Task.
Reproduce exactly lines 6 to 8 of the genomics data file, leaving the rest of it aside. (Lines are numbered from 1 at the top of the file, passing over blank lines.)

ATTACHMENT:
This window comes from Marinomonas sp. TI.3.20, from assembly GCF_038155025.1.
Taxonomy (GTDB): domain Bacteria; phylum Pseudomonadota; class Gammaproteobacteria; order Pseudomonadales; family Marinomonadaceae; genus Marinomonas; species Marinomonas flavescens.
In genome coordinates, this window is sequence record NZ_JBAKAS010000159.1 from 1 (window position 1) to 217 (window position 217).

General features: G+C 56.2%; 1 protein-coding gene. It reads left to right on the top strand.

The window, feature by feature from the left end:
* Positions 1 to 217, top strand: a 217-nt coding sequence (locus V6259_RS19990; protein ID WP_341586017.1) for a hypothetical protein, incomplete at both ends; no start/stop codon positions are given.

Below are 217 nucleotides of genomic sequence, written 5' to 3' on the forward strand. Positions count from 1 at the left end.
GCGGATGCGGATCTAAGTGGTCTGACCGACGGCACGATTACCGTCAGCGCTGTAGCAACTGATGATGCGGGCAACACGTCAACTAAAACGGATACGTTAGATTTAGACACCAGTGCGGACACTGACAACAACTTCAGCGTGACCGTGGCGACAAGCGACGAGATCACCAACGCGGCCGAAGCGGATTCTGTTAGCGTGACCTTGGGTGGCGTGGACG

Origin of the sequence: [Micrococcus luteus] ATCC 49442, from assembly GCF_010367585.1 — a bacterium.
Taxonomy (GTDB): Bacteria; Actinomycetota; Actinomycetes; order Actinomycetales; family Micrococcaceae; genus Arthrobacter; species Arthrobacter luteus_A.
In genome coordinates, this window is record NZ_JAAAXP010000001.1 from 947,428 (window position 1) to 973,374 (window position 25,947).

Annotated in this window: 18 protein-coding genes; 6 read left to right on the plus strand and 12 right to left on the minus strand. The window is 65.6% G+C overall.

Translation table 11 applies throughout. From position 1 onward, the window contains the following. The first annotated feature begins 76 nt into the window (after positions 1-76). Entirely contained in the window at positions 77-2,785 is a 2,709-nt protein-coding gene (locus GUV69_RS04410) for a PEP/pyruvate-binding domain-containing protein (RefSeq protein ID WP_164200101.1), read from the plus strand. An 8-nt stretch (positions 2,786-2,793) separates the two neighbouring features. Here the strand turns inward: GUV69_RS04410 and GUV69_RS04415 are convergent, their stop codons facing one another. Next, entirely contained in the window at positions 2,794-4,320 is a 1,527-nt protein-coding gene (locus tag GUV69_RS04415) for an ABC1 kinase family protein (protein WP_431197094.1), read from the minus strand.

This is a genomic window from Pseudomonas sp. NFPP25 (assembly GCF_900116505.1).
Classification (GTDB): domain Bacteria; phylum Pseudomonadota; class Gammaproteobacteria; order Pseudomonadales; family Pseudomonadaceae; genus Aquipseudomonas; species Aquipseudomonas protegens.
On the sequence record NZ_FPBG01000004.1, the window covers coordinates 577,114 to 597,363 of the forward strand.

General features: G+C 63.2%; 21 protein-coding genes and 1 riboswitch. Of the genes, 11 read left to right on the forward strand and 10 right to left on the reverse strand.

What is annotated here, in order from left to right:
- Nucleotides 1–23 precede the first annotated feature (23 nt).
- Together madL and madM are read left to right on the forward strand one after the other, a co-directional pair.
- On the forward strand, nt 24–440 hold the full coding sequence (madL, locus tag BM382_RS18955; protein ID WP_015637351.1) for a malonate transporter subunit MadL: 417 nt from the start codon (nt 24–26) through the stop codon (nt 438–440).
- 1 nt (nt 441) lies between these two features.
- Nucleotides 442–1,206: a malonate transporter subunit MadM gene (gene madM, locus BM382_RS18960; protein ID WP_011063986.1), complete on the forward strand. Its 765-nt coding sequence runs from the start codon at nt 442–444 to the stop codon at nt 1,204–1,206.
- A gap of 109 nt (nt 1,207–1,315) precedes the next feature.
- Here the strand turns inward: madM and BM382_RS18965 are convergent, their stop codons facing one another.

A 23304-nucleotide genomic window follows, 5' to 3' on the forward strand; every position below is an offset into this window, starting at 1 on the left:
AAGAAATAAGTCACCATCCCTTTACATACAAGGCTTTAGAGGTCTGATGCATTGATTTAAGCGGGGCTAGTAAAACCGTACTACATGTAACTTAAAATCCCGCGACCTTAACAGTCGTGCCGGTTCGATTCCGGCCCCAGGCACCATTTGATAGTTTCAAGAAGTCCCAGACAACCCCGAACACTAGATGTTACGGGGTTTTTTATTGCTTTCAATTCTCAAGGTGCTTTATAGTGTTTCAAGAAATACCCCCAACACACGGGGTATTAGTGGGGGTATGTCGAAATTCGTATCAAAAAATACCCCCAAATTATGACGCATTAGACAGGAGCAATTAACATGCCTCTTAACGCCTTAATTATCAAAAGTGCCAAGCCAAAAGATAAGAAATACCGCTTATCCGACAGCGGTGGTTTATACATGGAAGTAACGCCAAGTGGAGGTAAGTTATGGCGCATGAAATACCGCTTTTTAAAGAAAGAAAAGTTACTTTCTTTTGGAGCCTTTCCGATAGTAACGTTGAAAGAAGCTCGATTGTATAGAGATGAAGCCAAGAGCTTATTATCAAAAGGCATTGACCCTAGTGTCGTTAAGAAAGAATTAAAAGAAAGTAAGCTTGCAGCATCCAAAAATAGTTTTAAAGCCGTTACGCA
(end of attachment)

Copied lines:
* Positions 1 to 217, top strand: a 217-nt coding sequence (locus V6259_RS19990; protein ID WP_341586017.1) for a hypothetical protein, incomplete at both ends; no start/stop codon positions are given.

Below are 217 nucleotides of genomic sequence, written 5' to 3' on the forward strand. Positions count from 1 at the left end.
GCGGATGCGGATCTAAGTGGTCTGACCGACGGCACGATTACCGTCAGCGCTGTAGCAACTGATGATGCGGGCAACACGTCAACTAAAACGGATACGTTAGATTTAGACACCAGTGCGGACACTGACAACAACTTCAGCGTGACCGTGGCGACAAGCGACGAGATCACCAACGCGGCCGAAGCGGATTCTGTTAGCGTGACCTTGGGTGGCGTGGACG